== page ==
I've been to social services and talked to their housing department. I filled out paperwork to see if I'm eligible for renter's assistance but that takes 1.5 years to go through. I filled out paperwork to see where I am on the Section8 wait-list because that takes 7 years and I'm sure I've been on it for at least two years.

I had one organization tell me that there are shelters for disabled people, but this person could not tell me which shelters or how any of them worked. I'm pretty sure shelters where I would be able to use the bathroom and get in an out of a bed are the stuff of legends. It's more likely that I wouldn't be able to have Jeremy help me; that I would be on my own, without a caregiver, which means I wouldn't be able to get on or off the cot/mats on the floor. I wouldn't be able to use the bathroom, or get dressed, or shower. My motorized chair would be in danger of being stolen.

And while all of this has been difficult, I think the worst part of this whole situation is that no one in my family cares (except my mother). I haven't heard from any of them, including my two sisters. And I can't help but feel that their lack of support or concern means that they think I deserve this. But I don't know why they would think that.

Every week it gets easier. I was crying hard, all the time, for the first couple of weeks. I felt this deep, soul-sucking blackness inside of me. I felt like worthless trash thrown into the street. Yes, I left. It was my choice, but the amount of abuse that I was suffering was making me suicidal. It sickens me to think that anyone in my family believes that I actually deserve to be treated that way. And so, every week it gets a little easier to see a future without them. Because a good holiday celebration or a great piece of birthday cake cannot balance out being told that everything you do is “too little too late” by someone who sits on his fat ass and does nothing at all (except make people miserable), who can't see me for the wonderful, giving person that I am while I was trying SO HARD to make him happy. And anyone who wants to stand in silence when my mother asks, “Why do you hate your daughter so much?” and he answers “I don't know” stands with him.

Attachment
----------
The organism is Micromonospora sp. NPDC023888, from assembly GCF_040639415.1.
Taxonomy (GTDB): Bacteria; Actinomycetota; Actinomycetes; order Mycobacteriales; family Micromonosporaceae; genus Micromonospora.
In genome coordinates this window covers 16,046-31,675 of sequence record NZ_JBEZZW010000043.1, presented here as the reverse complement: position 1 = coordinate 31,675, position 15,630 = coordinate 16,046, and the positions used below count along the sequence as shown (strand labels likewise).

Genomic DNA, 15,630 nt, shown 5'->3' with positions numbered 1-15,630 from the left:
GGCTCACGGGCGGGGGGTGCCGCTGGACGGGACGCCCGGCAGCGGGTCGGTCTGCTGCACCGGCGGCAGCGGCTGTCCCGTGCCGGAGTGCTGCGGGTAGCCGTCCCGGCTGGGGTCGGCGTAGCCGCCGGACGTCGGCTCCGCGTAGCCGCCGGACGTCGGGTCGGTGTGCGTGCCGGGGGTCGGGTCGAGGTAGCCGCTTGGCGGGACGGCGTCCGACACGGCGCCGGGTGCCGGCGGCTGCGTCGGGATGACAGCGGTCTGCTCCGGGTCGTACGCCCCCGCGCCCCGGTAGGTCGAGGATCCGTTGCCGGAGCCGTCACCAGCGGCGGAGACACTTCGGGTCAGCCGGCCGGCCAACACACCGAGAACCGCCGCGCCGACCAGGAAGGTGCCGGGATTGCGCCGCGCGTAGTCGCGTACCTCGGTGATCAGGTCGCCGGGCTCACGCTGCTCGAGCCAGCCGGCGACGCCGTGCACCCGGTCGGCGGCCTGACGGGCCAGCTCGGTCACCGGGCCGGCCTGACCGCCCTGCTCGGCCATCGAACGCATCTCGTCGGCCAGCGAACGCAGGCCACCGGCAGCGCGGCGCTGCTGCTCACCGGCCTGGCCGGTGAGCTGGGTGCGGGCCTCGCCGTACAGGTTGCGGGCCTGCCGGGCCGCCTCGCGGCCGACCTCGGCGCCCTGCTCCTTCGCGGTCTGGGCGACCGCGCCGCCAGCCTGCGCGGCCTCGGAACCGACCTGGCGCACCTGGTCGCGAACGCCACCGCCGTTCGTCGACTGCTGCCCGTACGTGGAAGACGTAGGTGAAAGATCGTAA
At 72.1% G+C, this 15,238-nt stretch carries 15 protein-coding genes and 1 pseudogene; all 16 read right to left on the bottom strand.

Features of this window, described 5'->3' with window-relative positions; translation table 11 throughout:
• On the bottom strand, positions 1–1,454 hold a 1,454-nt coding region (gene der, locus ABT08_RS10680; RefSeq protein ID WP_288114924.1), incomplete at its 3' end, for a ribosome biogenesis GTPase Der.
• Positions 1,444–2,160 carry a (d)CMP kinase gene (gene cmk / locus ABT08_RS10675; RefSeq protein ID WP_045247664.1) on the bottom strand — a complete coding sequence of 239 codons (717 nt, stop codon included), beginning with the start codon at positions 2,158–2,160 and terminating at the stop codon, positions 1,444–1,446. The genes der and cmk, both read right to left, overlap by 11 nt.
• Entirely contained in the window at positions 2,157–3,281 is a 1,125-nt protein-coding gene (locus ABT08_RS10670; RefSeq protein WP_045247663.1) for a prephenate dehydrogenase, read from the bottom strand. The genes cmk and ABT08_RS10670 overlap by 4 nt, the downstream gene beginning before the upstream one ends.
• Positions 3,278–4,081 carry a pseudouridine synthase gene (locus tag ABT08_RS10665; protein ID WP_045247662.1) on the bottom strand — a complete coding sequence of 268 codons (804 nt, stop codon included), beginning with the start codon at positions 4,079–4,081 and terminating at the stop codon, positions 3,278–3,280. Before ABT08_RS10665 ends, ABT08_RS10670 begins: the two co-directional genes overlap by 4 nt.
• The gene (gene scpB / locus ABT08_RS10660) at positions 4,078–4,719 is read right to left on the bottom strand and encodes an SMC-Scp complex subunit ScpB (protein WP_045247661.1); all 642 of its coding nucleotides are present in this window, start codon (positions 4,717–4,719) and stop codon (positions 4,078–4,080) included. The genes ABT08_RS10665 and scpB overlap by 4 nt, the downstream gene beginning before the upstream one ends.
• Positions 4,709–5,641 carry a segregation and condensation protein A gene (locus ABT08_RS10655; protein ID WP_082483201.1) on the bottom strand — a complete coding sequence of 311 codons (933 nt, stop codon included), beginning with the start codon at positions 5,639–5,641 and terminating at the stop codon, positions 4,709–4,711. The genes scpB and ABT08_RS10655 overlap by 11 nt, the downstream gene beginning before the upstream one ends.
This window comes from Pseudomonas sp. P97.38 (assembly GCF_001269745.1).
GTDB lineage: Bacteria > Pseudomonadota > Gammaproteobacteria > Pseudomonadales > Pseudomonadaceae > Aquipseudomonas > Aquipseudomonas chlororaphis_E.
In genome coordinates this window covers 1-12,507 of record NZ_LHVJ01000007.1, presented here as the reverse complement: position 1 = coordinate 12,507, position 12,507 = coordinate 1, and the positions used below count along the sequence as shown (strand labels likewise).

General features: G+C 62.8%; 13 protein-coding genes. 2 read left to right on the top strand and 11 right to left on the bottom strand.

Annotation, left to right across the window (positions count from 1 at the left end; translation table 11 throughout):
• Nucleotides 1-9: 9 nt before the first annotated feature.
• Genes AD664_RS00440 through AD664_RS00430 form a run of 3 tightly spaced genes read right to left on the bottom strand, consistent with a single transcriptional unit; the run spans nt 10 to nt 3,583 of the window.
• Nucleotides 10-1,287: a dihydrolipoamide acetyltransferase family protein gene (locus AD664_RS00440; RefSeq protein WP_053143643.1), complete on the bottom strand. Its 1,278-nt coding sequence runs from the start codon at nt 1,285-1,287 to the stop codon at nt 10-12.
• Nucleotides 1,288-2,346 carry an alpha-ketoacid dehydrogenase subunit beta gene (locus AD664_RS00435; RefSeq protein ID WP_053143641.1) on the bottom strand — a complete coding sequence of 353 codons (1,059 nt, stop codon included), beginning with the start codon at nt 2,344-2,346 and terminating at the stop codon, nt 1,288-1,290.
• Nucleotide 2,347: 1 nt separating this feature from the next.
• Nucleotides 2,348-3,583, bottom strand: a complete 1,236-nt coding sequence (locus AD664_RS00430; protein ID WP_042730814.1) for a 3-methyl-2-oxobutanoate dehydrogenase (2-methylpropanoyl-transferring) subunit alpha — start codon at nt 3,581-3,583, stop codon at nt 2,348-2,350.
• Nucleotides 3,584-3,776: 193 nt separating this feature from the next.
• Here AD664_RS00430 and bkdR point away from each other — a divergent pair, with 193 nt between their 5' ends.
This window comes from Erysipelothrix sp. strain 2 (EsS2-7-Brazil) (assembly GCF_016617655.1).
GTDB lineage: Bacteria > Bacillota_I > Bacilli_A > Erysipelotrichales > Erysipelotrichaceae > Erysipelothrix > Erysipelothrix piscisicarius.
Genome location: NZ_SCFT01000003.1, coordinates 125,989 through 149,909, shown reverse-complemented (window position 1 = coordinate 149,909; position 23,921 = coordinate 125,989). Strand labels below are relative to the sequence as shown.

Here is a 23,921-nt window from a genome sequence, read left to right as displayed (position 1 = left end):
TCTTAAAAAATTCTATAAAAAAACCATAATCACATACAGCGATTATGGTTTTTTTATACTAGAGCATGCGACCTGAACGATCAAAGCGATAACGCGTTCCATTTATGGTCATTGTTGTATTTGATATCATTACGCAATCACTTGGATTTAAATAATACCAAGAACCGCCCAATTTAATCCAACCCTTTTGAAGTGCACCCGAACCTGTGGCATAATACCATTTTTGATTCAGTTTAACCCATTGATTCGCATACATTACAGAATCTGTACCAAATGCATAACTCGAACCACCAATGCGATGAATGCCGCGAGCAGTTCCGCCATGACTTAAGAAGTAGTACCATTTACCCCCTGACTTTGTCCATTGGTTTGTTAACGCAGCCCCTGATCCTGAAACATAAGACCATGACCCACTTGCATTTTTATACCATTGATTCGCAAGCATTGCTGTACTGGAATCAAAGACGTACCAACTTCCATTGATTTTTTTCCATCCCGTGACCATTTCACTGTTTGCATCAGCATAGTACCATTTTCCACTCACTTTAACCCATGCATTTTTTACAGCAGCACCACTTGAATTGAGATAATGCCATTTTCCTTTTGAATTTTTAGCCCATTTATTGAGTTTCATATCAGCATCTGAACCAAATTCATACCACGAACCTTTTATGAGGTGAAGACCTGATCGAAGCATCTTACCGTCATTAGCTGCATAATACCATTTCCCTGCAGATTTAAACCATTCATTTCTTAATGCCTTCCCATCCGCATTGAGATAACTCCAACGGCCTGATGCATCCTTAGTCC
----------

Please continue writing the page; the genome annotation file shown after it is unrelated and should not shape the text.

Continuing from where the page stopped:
It's been hard for me to see out of the darkness this past month. I'm a logical person, trying to apply sense to a situation that cannot be understood. The only thing that I can conclude is that I will never be a human woman to many people, because I am disabled. And some of those close-minded, mean-spirited people just happen to share my DNA. I am officially estranged, but I will find people who do care, and who know what it is to love, and I will make my own family. I will start with Jeremy and I will go from there.


If you could keep me in your thoughts and prayers, I would appreciate it. I'm still pretty scared and nervous. Any positive thoughts will help.

Wednesday, August 27, 2014

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The Scarf Maker is Free for Anyone who is Homeless or is a Homeless Advocate

The Scarf Maker by Johnna Crider Sabri, Art4TH Founder



The Scarf Maker is the second book that I am publishing. It will be out on November 1, 2014 but is available for preordering now. It is free for anyone who is homeless or is a homeless advocate. 


I am writing this book because I want to raise awareness about homelessness, especially our elderly. Many of the situations in this book are real and they happen to millions. It's a harsh reality that unless we bring awareness to it, will continue. Millions of homeless elderly Americans die on the streets every day. 


If you are homeless or a homeless advocate (group or individual) you can have the ebook for free. I will email you a copy. Click here to send me an email telling me about yourself (whether you are homeless, or an advocate). 

The ebook is available for pre ordering and is only $0.99, of which I will only get $0.35. I made the price super low to be attractive. Unfortunately, I am not able to make it free at this time. Click here to preorder now!

Tuesday, August 12, 2014

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Junk Yard Bound



I wrote the following in mid-July: